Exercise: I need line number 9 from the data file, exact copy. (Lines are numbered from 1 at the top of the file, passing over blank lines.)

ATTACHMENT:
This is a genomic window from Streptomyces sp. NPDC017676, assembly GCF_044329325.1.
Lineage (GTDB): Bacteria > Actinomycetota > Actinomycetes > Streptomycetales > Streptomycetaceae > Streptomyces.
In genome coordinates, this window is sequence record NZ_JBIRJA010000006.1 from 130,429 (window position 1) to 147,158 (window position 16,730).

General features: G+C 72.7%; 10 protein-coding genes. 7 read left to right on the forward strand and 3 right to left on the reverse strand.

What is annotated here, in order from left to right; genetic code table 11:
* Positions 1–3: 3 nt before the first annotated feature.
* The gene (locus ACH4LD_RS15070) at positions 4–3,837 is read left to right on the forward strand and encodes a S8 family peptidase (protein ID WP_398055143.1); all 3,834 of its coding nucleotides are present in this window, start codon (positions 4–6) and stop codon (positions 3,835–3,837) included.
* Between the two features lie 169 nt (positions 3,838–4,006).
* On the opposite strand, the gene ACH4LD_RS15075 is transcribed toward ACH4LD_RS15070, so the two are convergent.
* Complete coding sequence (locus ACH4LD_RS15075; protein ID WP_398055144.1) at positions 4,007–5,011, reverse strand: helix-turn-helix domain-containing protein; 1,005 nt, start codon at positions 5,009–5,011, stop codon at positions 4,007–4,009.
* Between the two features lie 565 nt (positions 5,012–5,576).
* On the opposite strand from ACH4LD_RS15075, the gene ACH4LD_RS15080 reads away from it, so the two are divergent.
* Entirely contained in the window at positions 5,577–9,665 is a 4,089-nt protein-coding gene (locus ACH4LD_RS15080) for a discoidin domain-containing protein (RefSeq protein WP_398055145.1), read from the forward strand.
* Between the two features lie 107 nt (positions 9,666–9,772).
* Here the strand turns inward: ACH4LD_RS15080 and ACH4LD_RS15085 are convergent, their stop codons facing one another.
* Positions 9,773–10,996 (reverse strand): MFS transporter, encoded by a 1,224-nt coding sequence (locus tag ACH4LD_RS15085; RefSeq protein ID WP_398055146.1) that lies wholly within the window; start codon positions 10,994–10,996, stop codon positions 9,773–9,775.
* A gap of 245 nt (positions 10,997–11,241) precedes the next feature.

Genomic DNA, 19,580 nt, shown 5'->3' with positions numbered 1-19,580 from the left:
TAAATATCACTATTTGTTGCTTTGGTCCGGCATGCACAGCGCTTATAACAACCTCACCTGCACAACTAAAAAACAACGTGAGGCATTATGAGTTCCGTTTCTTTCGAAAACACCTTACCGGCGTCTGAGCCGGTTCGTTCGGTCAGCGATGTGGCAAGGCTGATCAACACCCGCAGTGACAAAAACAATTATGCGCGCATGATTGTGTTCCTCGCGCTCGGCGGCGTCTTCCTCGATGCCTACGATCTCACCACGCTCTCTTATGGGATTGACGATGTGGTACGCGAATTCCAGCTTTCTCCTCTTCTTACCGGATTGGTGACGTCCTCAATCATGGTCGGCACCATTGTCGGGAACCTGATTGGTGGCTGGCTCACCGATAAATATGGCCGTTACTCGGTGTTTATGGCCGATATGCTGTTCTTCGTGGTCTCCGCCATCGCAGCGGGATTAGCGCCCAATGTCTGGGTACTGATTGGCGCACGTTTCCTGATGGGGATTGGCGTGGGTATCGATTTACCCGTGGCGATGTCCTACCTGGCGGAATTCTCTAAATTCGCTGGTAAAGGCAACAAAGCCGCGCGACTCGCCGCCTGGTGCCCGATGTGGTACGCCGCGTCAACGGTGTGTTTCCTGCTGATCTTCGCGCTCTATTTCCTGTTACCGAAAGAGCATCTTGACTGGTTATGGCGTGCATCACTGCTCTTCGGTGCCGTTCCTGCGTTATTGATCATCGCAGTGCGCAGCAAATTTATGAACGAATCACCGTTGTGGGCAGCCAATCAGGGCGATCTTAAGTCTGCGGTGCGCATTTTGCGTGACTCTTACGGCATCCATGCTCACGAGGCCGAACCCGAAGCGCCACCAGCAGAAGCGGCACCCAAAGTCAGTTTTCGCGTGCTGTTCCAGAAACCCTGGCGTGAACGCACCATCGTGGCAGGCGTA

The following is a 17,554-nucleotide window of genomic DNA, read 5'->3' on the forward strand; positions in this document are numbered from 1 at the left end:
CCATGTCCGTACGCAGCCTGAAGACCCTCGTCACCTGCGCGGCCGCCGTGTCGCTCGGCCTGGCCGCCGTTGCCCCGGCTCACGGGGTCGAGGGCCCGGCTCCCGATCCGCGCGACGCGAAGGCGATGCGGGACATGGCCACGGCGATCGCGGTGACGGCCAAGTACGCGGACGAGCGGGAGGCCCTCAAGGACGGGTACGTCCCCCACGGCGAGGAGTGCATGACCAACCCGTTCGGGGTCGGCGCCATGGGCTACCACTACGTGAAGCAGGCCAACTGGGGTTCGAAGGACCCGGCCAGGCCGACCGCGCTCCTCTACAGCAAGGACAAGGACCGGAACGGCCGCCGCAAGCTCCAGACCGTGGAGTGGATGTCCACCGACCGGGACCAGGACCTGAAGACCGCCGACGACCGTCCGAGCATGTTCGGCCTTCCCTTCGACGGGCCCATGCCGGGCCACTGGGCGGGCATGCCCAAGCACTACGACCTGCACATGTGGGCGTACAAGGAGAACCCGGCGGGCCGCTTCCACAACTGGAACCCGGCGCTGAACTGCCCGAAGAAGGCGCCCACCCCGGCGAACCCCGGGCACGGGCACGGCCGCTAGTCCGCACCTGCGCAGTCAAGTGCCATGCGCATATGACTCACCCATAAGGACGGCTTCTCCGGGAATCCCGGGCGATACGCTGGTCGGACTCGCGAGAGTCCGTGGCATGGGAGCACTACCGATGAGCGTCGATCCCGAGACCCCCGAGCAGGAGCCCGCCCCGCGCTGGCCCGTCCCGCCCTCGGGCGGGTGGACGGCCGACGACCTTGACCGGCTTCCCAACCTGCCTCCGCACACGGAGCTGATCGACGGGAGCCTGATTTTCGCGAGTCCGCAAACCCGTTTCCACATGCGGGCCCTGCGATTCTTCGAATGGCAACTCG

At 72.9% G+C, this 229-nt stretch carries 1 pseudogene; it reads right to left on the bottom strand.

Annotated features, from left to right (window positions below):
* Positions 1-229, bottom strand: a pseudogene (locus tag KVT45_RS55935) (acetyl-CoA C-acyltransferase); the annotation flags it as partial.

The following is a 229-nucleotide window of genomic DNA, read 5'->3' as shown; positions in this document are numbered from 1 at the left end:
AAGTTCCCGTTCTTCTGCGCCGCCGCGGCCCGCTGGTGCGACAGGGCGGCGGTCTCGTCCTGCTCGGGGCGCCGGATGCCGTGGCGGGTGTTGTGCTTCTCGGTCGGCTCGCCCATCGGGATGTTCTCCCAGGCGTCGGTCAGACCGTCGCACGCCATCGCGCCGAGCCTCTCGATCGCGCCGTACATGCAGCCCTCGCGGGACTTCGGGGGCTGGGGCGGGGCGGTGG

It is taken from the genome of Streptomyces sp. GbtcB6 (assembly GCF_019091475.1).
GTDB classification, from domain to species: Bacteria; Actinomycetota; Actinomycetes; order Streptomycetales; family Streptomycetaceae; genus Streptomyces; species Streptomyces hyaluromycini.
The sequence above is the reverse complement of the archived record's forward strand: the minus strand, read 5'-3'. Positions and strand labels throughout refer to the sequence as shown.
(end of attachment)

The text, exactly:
* On the opposite strand, the gene ACH4LD_RS15075 is transcribed toward ACH4LD_RS15070, so the two are convergent.